April 23, 2014, 2:16 PM ET
Boeing Co. shares were cruising along Wednesday with a 2% gain, leading gainers in the Dow after the jetmaker lifted its 2014 earnings outlook.
The move followed first-quarter results that were way better than Wall Street expected. Earnings rose 14% to $1.76 a share, trouncing the $1.56 analysts expected. The same goes for revenue: $20.5 billion this past quarter vs. an expected $20.2 billion. That’s up 8% from a year ago.
Meanwhile, core operating margins rose to 10.2% from 9.9%.
Backed by a strong start to the year, Boeing raised its full-year outlook to $7.15 to $7.30 a share from $7 to $7.20, the guidance it offered investors in January.
What’s driving the confidence? Tax breaks, airlines, and Vladimir Putin are all doing their part.
Boeing said flat-out that the higher 2014 earnings outlook reflects a tax settlement that will go on its books in the second quarter. The company figures the change will leave it with an effective tax rate of 29% for the full year, a big step down from the 33.9% effective tax rate it paid in the first quarter.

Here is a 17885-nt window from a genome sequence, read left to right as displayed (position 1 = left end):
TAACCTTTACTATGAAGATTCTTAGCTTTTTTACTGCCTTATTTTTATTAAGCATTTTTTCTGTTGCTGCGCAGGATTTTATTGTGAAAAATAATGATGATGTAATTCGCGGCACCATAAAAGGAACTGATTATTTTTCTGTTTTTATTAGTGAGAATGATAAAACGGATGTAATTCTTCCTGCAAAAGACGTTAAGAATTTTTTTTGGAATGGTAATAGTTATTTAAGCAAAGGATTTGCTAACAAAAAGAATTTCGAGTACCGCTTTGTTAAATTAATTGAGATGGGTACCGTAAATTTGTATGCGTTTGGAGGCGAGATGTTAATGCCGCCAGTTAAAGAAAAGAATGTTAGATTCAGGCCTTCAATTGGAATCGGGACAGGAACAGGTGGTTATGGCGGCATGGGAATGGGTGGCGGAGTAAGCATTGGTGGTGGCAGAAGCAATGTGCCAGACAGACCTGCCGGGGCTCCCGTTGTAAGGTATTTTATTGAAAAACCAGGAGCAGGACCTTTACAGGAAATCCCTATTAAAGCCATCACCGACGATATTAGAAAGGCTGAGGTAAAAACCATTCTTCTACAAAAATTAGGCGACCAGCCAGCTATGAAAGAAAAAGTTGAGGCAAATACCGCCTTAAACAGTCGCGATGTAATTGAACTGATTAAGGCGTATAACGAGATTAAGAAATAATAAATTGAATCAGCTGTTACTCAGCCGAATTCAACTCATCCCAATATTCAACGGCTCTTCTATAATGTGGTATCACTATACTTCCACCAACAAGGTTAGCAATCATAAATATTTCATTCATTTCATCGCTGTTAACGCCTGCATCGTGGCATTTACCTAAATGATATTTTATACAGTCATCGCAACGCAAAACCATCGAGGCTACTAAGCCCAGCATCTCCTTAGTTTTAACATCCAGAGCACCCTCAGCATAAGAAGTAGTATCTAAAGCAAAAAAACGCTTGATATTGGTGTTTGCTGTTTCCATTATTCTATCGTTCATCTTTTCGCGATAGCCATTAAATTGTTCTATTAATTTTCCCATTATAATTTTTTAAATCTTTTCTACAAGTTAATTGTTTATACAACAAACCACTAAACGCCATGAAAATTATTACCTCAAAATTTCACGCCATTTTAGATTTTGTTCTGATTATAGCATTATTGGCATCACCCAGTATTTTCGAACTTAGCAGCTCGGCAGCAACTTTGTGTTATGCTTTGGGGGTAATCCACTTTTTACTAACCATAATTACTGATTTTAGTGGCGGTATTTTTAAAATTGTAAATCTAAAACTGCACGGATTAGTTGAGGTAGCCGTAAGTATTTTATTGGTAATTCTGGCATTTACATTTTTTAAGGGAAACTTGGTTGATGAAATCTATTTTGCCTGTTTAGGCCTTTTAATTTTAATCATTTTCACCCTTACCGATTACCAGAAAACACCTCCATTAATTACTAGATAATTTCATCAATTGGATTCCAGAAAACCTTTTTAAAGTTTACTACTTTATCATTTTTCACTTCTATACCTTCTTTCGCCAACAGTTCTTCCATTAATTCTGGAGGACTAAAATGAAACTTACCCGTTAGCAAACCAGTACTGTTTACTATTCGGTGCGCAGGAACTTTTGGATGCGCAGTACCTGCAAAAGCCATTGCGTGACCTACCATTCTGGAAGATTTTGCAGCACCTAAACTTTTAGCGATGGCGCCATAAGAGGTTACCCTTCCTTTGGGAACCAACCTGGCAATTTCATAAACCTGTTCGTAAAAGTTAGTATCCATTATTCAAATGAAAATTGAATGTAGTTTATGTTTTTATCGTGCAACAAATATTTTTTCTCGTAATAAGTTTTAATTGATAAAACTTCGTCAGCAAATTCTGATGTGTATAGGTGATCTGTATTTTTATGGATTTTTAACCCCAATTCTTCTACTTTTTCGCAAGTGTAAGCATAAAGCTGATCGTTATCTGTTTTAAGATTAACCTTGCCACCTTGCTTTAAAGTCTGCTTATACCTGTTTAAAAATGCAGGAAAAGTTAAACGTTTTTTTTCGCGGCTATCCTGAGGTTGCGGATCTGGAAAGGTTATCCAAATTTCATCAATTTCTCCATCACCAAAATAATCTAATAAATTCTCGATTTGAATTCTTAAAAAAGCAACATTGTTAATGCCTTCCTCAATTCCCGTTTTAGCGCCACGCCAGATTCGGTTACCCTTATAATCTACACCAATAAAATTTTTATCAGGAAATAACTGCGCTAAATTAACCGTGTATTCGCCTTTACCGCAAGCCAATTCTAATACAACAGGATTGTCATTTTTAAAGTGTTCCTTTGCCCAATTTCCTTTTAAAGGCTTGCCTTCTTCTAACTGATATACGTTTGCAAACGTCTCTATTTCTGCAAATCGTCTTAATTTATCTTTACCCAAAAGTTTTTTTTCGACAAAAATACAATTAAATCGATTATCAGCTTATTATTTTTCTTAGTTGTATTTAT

Commercial aircraft production is up, building on steady demand growth in the airline industry. Boeing delivered 161 planes in the quarter and picked up $14 billion of orders for new ones, bringing its order backlog to 5,100 aircraft worth $374 billion, or a whopping 85% of its total $440 billion backlog.
Meanwhile, Boeing’s defense business is acknowledging all those potential flashpoints out there for what it calls a trending threat environment.
First-quarter military sales were hardly robust, however, down 13% from a year ago at $3.46 billion. Operating earnings from military aircraft also fell, down 22% to $332 million, prompting Boeing to cut its 2014 earnings estimates for military aircraft sales to $14.2 billion from $15 billion.
Boeing’s Global Security Services & Support business, on the other hand, saw sales rise 6% to $2.3 billion while operating earnings rose 12% to $278 million. This is also the business Boeing expects will provide the best operating margin for the company this year (10.5%), which is why Boeing is shifting more resources to this group.
It’s also the reason Boeing is mentioning growing global threats. Without identifying any of these threats, it’s pretty clear escalating tensions between Moscow and the West over the future of Ukraine grabbed lots of attention this past month, especially at the Pentagon. And while any rekindling of the Cold War creates plenty of uncertainty in the marketplace, one undeniable legacy of the first Cold War was that it was very good to defense contractors.
– Jim Jelter